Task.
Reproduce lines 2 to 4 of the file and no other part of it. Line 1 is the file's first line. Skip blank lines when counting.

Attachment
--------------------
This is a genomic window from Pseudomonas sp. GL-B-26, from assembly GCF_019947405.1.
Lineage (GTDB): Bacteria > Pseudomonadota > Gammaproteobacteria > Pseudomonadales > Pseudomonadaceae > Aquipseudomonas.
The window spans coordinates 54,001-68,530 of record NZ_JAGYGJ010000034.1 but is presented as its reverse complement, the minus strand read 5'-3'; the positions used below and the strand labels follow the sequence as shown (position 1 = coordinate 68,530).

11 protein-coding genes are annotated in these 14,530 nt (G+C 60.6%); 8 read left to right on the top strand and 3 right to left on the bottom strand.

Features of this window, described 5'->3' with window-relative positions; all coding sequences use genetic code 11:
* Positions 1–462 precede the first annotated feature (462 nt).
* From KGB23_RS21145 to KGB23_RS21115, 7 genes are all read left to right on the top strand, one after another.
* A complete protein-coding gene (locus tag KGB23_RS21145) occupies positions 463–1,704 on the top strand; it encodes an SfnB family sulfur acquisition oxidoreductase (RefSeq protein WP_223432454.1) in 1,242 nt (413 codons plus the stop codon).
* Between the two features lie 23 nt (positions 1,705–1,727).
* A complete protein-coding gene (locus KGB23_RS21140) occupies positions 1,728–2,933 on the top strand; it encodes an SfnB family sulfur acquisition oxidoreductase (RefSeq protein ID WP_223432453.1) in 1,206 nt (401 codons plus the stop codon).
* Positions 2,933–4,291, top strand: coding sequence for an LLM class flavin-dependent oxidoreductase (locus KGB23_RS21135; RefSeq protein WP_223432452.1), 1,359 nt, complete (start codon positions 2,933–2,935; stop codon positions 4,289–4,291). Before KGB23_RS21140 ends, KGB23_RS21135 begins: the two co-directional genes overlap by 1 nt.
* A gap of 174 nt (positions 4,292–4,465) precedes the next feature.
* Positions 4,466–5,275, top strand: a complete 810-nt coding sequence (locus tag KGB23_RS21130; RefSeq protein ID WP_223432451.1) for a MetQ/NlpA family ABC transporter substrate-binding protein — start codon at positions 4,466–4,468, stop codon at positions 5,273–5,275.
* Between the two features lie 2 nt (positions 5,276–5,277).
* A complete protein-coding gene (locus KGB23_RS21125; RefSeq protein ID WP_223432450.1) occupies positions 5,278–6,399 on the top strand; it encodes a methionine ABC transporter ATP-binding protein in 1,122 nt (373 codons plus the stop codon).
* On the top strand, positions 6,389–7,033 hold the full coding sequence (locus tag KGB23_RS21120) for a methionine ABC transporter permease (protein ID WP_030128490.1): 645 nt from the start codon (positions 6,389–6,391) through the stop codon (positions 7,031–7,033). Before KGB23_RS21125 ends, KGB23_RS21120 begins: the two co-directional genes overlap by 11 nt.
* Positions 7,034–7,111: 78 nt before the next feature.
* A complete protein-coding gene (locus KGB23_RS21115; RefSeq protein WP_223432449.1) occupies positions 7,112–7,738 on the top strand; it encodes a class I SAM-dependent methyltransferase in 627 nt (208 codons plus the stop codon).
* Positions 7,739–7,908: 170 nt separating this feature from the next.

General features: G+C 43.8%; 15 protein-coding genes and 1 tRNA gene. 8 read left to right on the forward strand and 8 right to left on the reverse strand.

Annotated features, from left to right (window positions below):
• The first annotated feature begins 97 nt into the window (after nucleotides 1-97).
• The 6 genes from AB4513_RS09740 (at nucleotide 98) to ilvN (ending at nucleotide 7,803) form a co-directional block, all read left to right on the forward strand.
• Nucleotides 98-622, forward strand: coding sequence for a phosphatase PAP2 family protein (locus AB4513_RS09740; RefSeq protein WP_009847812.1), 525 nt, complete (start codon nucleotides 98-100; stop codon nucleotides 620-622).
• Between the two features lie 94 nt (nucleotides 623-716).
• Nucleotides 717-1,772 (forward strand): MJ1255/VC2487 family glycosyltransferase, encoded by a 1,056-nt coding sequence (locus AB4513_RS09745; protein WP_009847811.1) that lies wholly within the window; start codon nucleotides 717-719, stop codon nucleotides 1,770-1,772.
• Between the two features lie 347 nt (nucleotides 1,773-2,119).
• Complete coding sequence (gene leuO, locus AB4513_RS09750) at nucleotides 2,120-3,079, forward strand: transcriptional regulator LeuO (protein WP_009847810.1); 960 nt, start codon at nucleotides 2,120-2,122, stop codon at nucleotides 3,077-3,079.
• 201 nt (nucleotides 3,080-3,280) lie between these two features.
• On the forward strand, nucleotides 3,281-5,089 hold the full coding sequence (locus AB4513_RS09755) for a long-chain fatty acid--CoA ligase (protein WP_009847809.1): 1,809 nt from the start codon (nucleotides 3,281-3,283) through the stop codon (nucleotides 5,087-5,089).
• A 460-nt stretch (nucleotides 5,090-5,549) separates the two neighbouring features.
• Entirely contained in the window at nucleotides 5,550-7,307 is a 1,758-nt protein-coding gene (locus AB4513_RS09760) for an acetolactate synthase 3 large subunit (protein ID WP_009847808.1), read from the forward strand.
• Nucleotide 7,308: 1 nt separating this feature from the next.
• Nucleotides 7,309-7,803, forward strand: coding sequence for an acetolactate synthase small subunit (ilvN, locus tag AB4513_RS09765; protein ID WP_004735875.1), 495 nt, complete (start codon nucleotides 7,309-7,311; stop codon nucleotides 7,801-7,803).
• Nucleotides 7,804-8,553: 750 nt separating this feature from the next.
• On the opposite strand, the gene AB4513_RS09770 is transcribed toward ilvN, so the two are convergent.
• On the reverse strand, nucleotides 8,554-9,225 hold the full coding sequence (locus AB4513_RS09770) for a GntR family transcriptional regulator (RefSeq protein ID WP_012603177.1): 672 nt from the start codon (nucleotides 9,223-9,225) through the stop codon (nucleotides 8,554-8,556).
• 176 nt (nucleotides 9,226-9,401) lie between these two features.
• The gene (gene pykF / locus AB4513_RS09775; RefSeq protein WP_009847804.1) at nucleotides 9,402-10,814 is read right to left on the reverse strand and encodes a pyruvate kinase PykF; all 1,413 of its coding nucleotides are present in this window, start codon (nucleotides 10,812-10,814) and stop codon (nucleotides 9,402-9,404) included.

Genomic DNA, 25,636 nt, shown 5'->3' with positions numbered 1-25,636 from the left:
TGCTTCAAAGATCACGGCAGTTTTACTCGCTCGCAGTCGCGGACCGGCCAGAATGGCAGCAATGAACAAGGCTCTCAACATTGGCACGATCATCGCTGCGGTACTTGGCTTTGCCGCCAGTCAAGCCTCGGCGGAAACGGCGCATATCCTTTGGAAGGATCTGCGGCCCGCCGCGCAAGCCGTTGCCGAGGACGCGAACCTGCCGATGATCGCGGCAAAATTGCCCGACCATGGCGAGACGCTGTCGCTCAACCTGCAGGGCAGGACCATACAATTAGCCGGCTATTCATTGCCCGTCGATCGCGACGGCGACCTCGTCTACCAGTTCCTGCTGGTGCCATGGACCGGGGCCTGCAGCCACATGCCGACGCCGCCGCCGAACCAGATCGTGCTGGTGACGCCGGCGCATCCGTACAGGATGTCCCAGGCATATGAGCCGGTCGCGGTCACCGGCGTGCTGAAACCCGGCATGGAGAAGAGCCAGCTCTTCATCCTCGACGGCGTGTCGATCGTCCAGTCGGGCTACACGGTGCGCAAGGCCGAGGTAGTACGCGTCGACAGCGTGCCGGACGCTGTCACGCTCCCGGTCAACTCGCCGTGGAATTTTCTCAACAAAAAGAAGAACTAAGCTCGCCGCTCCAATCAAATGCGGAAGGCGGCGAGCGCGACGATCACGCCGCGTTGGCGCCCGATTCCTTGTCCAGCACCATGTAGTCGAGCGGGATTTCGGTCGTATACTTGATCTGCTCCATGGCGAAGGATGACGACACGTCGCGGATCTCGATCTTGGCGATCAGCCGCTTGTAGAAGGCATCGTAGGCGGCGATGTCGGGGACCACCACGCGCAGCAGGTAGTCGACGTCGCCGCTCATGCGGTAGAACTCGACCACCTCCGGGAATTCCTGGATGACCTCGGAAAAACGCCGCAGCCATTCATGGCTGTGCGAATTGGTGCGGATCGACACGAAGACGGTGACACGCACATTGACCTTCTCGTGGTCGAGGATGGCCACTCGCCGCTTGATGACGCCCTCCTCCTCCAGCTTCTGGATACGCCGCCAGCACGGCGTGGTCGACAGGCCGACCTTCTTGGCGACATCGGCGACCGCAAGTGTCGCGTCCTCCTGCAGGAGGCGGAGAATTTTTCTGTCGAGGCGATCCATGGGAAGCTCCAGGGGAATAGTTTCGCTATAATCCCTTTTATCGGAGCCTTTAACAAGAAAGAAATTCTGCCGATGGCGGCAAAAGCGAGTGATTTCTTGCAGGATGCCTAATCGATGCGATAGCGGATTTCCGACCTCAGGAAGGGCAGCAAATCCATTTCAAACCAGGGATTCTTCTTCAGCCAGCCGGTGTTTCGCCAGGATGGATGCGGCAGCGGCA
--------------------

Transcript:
Lineage (GTDB): Bacteria > Pseudomonadota > Gammaproteobacteria > Pseudomonadales > Pseudomonadaceae > Aquipseudomonas.
The window spans coordinates 54,001-68,530 of record NZ_JAGYGJ010000034.1 but is presented as its reverse complement, the minus strand read 5'-3'; the positions used below and the strand labels follow the sequence as shown (position 1 = coordinate 68,530).

11 protein-coding genes are annotated in these 14,530 nt (G+C 60.6%); 8 read left to right on the top strand and 3 right to left on the bottom strand.